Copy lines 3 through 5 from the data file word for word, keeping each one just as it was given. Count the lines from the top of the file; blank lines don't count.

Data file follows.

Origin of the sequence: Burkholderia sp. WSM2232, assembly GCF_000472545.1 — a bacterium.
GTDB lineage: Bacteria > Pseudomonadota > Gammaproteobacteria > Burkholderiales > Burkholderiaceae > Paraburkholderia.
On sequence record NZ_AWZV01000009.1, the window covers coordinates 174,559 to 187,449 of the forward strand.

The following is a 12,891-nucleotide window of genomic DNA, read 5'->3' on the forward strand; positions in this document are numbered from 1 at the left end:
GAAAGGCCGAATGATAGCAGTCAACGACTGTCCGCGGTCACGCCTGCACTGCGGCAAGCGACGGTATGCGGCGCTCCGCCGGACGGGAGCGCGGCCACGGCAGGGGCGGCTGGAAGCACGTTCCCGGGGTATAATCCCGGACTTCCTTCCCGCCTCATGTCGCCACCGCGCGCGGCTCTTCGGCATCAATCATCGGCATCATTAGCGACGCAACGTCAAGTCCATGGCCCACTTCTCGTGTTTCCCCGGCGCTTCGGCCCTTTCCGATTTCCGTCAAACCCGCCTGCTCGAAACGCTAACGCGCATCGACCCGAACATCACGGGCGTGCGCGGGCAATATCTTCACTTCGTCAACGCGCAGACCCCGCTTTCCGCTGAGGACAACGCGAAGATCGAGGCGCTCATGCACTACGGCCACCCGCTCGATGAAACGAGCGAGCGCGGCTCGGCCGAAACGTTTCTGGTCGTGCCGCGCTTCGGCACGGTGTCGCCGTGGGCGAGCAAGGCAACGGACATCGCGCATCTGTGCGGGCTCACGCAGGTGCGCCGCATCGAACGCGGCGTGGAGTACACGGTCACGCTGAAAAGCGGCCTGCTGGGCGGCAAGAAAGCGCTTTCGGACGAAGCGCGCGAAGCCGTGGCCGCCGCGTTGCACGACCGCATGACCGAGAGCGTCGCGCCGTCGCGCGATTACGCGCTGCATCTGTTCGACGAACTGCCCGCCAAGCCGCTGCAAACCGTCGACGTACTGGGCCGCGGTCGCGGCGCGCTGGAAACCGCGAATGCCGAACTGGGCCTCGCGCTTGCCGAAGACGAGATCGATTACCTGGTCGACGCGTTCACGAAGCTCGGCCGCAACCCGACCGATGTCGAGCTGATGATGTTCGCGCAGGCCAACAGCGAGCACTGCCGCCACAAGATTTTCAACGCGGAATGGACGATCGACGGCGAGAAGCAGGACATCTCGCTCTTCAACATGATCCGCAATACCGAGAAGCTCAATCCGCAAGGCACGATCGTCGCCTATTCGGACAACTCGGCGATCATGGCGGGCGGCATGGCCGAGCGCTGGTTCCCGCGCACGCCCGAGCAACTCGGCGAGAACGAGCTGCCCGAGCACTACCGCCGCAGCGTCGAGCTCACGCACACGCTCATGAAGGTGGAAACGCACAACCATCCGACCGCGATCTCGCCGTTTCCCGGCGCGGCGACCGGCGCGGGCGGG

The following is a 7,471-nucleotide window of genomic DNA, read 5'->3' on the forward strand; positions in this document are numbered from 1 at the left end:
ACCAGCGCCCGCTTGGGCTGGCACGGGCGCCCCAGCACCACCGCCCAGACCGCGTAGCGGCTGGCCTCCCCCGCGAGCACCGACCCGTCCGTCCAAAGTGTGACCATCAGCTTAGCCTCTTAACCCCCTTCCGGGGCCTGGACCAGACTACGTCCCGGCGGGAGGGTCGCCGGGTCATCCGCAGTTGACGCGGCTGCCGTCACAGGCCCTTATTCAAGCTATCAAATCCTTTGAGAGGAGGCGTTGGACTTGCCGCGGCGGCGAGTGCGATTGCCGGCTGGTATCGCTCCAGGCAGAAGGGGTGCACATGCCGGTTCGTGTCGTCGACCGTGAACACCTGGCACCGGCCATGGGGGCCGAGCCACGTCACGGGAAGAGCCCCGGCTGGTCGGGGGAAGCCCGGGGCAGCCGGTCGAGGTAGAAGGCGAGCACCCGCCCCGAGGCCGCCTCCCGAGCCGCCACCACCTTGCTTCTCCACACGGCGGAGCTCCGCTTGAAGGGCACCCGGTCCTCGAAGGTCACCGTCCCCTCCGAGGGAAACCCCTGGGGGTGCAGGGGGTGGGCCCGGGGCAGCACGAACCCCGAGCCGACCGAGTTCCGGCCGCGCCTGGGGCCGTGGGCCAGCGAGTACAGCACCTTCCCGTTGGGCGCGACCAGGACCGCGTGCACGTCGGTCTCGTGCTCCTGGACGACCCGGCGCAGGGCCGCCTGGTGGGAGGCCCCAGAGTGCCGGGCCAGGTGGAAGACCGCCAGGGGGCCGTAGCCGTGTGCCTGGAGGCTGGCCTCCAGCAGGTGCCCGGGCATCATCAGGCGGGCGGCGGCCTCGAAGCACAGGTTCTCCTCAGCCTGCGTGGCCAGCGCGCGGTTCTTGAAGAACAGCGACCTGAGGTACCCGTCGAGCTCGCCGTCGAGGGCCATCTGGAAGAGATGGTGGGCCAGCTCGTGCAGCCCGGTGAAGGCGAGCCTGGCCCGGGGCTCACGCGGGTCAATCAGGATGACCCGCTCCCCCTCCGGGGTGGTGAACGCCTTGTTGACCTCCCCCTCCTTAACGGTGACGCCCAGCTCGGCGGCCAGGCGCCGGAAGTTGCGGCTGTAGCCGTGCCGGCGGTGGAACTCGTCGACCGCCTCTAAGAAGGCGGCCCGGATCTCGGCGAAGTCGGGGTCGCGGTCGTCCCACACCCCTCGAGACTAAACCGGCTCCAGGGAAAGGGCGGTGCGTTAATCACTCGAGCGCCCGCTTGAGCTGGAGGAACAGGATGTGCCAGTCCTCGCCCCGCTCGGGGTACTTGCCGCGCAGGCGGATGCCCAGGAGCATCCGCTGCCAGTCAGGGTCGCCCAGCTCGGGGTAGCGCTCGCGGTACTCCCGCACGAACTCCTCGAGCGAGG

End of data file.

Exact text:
On sequence record NZ_AWZV01000009.1, the window covers coordinates 174,559 to 187,449 of the forward strand.

The following is a 12,891-nucleotide window of genomic DNA, read 5'->3' on the forward strand; positions in this document are numbered from 1 at the left end:
GAAAGGCCGAATGATAGCAGTCAACGACTGTCCGCGGTCACGCCTGCACTGCGGCAAGCGACGGTATGCGGCGCTCCGCCGGACGGGAGCGCGGCCACGGCAGGGGCGGCTGGAAGCACGTTCCCGGGGTATAATCCCGGACTTCCTTCCCGCCTCATGTCGCCACCGCGCGCGGCTCTTCGGCATCAATCATCGGCATCATTAGCGACGCAACGTCAAGTCCATGGCCCACTTCTCGTGTTTCCCCGGCGCTTCGGCCCTTTCCGATTTCCGTCAAACCCGCCTGCTCGAAACGCTAACGCGCATCGACCCGAACATCACGGGCGTGCGCGGGCAATATCTTCACTTCGTCAACGCGCAGACCCCGCTTTCCGCTGAGGACAACGCGAAGATCGAGGCGCTCATGCACTACGGCCACCCGCTCGATGAAACGAGCGAGCGCGGCTCGGCCGAAACGTTTCTGGTCGTGCCGCGCTTCGGCACGGTGTCGCCGTGGGCGAGCAAGGCAACGGACATCGCGCATCTGTGCGGGCTCACGCAGGTGCGCCGCATCGAACGCGGCGTGGAGTACACGGTCACGCTGAAAAGCGGCCTGCTGGGCGGCAAGAAAGCGCTTTCGGACGAAGCGCGCGAAGCCGTGGCCGCCGCGTTGCACGACCGCATGACCGAGAGCGTCGCGCCGTCGCGCGATTACGCGCTGCATCTGTTCGACGAACTGCCCGCCAAGCCGCTGCAAACCGTCGACGTACTGGGCCGCGGTCGCGGCGCGCTGGAAACCGCGAATGCCGAACTGGGCCTCGCGCTTGCCGAAGACGAGATCGATTACCTGGTCGACGCGTTCACGAAGCTCGGCCGCAACCCGACCGATGTCGAGCTGATGATGTTCGCGCAGGCCAACAGCGAGCACTGCCGCCACAAGATTTTCAACGCGGAATGGACGATCGACGGCGAGAAGCAGGACATCTCGCTCTTCAACATGATCCGCAATACCGAGAAGCTCAATCCGCAAGGCACGATCGTCGCCTATTCGGACAACTCGGCGATCATGGCGGGCGGCATGGCCGAGCGCTGGTTCCCGCGCACGCCCGAGCAACTCGGCGAGAACGAGCTGCCCGAGCACTACCGCCGCAGCGTCGAGCTCACGCACACGCTCATGAAGGTGGAAACGCACAACCATCCGACCGCGATCTCGCCGTTTCCCGGCGCGGCGACCGGCGCGGGCGGG